Toad, by Josh Sutlift, 2008
The Ann Arbor area has habitat for as many as ten species of frogs and toads, collectively called "anurans." Several of these make regular appearances in our ongoing
Frog and Toad Survey!
However, in recent years, many observers have been concerned with the apparent population declines of several of these species. This concern is not just for the species themselves, but also for the ecosystems in which they play a role. Frogs and toads are very sensitive to changes in water quality and adjacent land use. Thus, their populations can serve as an indicator of environmental quality.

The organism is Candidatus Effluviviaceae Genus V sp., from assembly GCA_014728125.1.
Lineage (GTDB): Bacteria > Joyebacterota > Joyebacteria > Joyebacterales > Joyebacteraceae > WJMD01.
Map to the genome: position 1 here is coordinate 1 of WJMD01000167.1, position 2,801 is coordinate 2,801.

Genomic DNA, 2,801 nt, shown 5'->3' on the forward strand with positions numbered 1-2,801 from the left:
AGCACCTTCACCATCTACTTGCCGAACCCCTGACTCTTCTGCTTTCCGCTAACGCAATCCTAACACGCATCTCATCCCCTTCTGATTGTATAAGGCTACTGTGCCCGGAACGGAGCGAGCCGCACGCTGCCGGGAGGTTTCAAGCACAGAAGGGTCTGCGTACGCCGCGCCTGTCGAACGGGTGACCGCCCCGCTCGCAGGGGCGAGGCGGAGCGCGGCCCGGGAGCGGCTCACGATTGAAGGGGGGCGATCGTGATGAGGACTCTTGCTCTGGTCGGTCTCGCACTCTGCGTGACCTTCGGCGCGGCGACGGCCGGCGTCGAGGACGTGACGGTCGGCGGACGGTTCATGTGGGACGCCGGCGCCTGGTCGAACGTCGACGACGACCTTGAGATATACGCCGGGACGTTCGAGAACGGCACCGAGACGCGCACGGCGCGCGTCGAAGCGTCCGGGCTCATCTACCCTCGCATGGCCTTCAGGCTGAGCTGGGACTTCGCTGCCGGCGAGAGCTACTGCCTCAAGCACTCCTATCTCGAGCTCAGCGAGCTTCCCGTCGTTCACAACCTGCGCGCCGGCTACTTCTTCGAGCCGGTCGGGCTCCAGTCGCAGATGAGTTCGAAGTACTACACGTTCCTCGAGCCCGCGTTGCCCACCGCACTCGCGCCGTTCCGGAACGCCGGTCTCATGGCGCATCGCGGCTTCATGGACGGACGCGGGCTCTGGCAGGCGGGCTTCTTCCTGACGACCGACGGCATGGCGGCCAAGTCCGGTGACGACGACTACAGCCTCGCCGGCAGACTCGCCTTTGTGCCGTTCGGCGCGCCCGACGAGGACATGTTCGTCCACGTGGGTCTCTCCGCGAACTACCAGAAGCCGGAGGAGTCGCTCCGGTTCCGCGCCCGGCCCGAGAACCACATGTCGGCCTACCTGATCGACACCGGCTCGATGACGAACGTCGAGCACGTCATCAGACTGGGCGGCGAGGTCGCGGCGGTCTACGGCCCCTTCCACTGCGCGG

Frogs and toads can be readily identified by their calls. For examples of frog and toad calls on the web, visit the USGS’ Frog Quiz webpage at
Conservation notes for all amphibians:
- Breeding sites are susceptible to run-off contamination by pesticides, herbicides, and other pollutants, such as road salt, which affect eggs and larvae.
- Deforestation and destruction of breeding sites are major reasons for declines.
- Populations have been reduced or eliminated by the draining of small wetlands and the conversion of its habitat to urban or agricultural use.
- Habitat fragmentation and the resulting mortality along roads during spring migrations have also played a role in population decline.